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Richard Sherman’s Mouth Has Become His Biggest Adversary

Wade Evanson

Wade Evanson spent the first half of his post-college career trying to make money playing golf, and ever since merely trying not to lose it.He's parlayed his writing acumen, coupled with his life-long love of sport into an occupation of telling people "how it is"...in a loveable/entertaining way.
Richard Sherman
Joe Nicholson-USA TODAY Sports

One, two, three, four, I declare Twitter war!  Sounds a bit childish, doesn’t it?  To a well-adjusted adult; without question.  But to the self-professed best corner in the NFL; a far-too-frequent response from the least confident, confident man I’ve seen in quite some time.

If I were “anyone,” Richard Sherman would already be sharpening his claws in preparation for an inevitable clash of words between two people with differing opinions.  I, of course, believe the All-Pro cornerback from Seattle wastes his time and tarnishes his own reputation with his infantile wars of words.  While he would almost certainly defend his rants as self-defense against haters unwilling to give him his due.  But I contend that confidence is the heightened belief in one’s self, undaunted by and in spite of the opinions of those around you.  And due to such, would contend that it’s the lack of the aforementioned that disables Sherman from not only tolerating differing opinions, but ignites his continual preemptive attacks on any notion alleged to paint he or his in a less-than-favorable light.

In recent months, the out-spoken Stanford alum has partaken in public debate with ESPN’s Skip Bayless, former Tampa and present-day New England star Darrelle Revis, Washington Redskins’ cornerback DeAngelo Hall, and free agent running back LeGarrette Blount.  The topic of those debates:  I’m the best, and how dare you question my superiority.

Oddly, it isn’t that Bayless, Blount, Hall, or Revis suggested Sherman isn’t great, it’s that they suggested someone could possibly be better, that got Richard frothing at the mouth.

Am I the only one who sees the irony in Sherman’s tizzy fit?  He spends the bulk of his time telling anyone who will listen; he’s the best, and what’s wrong with him saying so?  Yet, when anyone else dares to act similarly or question his demeanor regarding such, he goes Francis Sawyer from Stripes on us; launching into a tsunami of rhetoric, warning of impending doom for anyone in it or his way.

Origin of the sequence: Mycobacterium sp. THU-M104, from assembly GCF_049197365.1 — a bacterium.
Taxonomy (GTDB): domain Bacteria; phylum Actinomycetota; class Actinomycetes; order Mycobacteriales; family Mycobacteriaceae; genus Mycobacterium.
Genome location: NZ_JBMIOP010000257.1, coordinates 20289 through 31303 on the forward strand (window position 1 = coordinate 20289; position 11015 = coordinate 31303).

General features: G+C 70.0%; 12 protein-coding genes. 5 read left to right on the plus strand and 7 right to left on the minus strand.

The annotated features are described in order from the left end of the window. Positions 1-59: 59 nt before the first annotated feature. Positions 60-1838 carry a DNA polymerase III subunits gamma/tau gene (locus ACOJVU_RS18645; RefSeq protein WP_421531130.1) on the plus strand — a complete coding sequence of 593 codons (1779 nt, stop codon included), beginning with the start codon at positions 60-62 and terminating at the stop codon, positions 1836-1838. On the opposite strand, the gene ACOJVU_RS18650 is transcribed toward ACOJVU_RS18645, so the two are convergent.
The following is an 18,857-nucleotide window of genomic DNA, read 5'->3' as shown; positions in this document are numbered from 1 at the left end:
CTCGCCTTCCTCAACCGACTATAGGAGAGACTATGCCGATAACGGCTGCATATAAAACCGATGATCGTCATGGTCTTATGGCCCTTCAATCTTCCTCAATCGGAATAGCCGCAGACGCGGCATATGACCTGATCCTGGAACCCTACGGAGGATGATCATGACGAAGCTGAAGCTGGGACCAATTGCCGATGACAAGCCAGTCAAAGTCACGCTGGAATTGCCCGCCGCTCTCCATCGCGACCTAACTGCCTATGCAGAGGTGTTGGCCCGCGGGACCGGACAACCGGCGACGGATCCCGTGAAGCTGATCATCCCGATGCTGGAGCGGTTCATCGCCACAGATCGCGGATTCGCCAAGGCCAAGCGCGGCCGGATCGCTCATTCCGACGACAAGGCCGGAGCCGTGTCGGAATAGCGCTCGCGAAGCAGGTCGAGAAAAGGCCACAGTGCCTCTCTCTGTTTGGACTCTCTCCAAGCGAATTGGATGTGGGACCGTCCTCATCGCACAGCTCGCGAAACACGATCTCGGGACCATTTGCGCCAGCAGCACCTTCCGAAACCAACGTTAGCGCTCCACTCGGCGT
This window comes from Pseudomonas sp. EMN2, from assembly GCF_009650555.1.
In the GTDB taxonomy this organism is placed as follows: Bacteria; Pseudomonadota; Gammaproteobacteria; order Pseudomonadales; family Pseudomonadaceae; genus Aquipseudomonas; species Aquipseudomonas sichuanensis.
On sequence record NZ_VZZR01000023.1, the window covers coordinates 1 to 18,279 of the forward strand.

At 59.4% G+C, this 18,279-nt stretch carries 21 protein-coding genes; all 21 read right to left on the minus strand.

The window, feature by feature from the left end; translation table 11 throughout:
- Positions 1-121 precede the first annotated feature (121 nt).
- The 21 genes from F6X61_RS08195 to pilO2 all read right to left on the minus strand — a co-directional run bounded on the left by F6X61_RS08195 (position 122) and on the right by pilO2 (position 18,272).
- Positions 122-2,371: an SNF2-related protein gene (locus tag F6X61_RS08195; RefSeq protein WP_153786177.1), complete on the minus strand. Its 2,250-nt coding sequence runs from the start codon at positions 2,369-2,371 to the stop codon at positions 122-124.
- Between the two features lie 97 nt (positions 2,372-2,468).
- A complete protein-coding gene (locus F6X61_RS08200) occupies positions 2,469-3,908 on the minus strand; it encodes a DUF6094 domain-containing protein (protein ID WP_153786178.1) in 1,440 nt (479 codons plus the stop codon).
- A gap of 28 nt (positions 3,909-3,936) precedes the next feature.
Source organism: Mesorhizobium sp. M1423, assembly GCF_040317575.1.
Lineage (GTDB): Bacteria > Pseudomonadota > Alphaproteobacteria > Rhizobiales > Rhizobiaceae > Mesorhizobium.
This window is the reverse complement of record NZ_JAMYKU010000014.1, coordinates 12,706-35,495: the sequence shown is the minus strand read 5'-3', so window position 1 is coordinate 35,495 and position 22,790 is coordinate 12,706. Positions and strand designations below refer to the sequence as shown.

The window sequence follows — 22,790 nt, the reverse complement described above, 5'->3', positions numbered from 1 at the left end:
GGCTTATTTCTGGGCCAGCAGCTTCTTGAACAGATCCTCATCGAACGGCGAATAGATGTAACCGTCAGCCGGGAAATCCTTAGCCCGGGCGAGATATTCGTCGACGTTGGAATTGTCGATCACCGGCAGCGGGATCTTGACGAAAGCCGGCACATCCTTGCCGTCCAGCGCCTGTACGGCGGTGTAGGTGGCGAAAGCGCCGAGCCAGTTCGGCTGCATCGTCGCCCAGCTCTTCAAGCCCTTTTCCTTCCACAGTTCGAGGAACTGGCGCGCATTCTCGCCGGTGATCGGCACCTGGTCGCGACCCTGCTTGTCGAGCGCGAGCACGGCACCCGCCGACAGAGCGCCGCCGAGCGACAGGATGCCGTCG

In the infamous words of Sergeant Hulka:  Lighten up, Francis.

Sherman is good.  In fact, he’s really good, there’s no debating that.  But it’s my contention that people who perform at the level that Sherman does, needn’t profess such skill, but rather allow their skill to do the talking for them.  I know, it’s a bit of an antiquated adage, but it in this day of divas like Terrell Owens, Floyd Mayweather, Cam Newton, and any of the other bevy of players anxious to sing their own praises, humility goes a long ways towards garnering the type of respect today’s high-profile athletes seem so desperate to command.

If you don’t want attention, Richard, quit asking for it.  Don’t go on First Take and attack Skip Bayless’ personal and professional shortcomings.  If you don’t want people diminishing your level of expertise by way of a comparison of their own, or others’ skills; quit telling anyone who will listen yours are unmatched.  And if you want to be appreciated as the best player at your position; keep doing what you’re doing on the field, and leave the off-the-field nonsense to the guys without the heightened intelligence to understand its detriment. And that’s what’s so disappointing about Seattle’s #25:  He’s smart enough to know that acting the way he does, he’s drawing attention to his antics, while simultaneously misdirecting the attention from the very thing he’s so desperate for people to acknowledge:  His talent.

Richard Sherman is a smart guy.  Richard Sherman by all accounts is a great teammate.  And Richard Sherman is undoubtedly a great football player worthy of the level of attention he should be getting, but is depriving himself via his hypersensitive and over defensive attitude regarding others.  And it shouldn’t be that way.  I should be talking about his great play en route to Seattle’s first Super Bowl Championship, his second consecutive first team All Pro selection, and his league leading eight interceptions last season, but I’m not, and it isn’t LeGarrette Blount’s, Darrelle Revis’, DeAngelo Hall’s, or even Skip Bayless’ fault.  It’s Richard’s…and that’s a lesson I hope he learns.